The Renault E-Tech powertrain arose from experiments with building blocks
When Renault launched its first electric vehicle in 2010, it also set about gaining experience with electrified powertrains to develop hybrid technology that would provide customers with a smooth transition towards going all-electric. To do this, the engineers needed to demonstrate that they had the ideal way of meeting a particular set of specifications.
According to Nicolas Fremau, Renault’s Hybrid Architecture Expert, it presented a significant challenge because the design team needed to keep things simple, compact and light using a clutchless transmission with gearbox synchronisers, utilising dog clutch technology normally found in motorsport.
“When I saw my son playing with LEGO Technic sprockets at home, I said to myself ‘well, it’s not so far from what I’d like to do’. So, I bought what I needed piece by piece to have all the assembly elements”, says Fremau.
He used the Christmas holidays to make a model of the innovative transmission out of LEGO that he’d first imagined on paper. “I had the idea of doing this first to help me understand what to do. After about twenty hours of ‘work’ under the slightly surprised eye of my son, the model was born,” he explains.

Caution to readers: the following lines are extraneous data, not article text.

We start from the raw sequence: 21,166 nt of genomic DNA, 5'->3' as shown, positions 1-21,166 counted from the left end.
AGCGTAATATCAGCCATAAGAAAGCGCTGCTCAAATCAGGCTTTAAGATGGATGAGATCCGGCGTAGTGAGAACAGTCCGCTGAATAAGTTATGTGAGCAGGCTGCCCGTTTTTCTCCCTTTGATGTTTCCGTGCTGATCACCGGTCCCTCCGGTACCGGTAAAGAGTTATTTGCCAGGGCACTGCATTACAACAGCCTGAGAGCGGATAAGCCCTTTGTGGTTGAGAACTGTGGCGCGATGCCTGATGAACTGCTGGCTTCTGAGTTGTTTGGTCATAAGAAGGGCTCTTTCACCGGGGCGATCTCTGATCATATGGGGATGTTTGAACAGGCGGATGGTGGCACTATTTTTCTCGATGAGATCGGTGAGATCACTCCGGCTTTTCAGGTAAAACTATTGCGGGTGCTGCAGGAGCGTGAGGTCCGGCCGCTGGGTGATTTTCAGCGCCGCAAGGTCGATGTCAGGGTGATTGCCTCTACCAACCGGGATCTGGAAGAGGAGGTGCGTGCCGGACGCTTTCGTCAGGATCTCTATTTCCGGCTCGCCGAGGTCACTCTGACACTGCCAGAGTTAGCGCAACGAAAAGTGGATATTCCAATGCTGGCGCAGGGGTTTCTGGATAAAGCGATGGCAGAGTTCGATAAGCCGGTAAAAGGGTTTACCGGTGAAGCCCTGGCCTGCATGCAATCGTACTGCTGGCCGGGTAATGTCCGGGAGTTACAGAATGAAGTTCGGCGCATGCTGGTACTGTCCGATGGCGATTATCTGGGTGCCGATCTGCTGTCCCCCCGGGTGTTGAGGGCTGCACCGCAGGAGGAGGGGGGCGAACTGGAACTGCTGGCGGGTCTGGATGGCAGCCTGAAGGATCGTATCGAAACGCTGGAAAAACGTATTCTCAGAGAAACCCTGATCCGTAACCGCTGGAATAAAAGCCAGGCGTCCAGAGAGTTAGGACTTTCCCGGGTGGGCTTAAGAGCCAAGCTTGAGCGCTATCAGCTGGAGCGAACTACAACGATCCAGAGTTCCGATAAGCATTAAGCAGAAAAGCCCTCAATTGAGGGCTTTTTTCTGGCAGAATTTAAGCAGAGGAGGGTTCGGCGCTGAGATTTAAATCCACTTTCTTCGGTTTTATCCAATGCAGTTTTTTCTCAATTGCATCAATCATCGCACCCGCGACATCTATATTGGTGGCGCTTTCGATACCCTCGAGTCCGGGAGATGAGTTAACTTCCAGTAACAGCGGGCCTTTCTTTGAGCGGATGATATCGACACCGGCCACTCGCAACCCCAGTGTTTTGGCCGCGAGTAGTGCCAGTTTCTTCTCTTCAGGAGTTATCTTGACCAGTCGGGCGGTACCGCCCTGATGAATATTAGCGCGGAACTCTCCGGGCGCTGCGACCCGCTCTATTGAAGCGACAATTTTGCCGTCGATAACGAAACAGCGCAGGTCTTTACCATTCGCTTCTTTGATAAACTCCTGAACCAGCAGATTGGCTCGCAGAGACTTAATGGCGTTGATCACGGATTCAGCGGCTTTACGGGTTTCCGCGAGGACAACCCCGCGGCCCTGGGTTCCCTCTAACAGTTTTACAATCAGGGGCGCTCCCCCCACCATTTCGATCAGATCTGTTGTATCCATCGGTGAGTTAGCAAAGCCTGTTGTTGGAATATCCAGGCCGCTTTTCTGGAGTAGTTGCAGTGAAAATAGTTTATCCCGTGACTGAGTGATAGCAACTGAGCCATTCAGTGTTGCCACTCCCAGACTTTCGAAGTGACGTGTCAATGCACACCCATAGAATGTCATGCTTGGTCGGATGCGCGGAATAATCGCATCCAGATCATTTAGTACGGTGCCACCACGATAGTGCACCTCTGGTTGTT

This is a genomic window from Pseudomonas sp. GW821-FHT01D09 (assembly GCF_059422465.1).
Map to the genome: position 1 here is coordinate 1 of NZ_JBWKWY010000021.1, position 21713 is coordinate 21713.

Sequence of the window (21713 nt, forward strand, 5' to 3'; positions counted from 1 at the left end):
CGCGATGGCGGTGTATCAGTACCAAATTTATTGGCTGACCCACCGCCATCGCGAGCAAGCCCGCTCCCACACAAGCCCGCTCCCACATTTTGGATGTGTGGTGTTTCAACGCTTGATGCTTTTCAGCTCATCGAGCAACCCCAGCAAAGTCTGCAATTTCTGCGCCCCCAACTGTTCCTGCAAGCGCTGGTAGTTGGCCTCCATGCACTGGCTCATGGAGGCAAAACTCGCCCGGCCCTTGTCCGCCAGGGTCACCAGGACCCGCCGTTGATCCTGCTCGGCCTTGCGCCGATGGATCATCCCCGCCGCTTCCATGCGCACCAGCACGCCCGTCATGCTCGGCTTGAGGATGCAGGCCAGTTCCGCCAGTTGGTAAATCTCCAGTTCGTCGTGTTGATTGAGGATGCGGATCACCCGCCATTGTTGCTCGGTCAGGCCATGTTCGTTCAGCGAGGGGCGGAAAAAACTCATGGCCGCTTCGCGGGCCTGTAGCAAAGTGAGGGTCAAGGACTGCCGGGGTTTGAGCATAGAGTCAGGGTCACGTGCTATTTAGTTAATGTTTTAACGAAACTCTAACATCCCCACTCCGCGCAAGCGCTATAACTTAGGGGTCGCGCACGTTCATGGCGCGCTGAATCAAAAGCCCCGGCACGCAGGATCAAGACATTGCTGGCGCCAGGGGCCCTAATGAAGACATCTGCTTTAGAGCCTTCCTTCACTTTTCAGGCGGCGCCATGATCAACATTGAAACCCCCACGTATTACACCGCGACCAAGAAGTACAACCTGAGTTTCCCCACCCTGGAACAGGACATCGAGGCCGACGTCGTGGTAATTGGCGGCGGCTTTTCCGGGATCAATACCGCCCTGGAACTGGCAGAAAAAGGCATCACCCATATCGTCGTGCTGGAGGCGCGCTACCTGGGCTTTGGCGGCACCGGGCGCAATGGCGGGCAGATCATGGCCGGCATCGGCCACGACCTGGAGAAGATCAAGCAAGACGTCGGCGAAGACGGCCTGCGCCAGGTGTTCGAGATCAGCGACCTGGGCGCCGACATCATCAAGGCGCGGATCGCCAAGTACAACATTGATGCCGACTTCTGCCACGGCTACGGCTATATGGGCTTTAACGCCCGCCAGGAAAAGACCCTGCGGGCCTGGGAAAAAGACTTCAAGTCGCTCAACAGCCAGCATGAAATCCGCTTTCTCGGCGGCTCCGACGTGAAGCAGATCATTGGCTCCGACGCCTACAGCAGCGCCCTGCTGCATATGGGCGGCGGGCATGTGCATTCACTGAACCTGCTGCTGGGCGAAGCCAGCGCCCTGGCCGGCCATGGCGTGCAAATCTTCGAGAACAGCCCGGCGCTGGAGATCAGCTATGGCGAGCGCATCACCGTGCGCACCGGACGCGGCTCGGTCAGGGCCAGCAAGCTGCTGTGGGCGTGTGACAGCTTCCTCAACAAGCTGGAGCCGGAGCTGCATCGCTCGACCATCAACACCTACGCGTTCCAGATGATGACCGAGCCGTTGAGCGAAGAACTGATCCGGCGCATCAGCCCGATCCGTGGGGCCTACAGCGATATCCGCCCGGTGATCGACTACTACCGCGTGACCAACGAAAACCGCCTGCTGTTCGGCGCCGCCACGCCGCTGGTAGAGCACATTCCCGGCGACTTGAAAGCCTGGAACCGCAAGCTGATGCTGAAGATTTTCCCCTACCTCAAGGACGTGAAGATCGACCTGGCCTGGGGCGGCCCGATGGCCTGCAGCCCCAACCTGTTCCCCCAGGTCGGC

This wasn’t a case of just fitting bricks together. Fremau had to assemble the different axes and transmission rings, glue them and drill them to fit into a cradle, as well as motorise the whole system. It was a piece of engineering that allowed him to live-test the different modes of operation between the engines.
The process of trialing the possible modes of operation also allowed Fremau to discover new ones that he hadn’t previously thought of in theoretical analysis. This strengthened his conviction that he was on the right track with this prototype.
Presenting the model to project manager Gérard Detourbet and Director of Research Rémi Bastien was a tense moment for Fremau. Despite Renault being a very open company when it comes to research, Fremau was doubtful about how the management team would react.
“They walked around the model, they touched it and they felt that we had a real object. And I will always remember Gérard Detourbet’s remark: ‘If we can make it in LEGO, it will work!’”, recalls Fremau.
Work began on creating a full prototype and the result was the E-TECH powertrain used in the current range of hybrid models from Renault.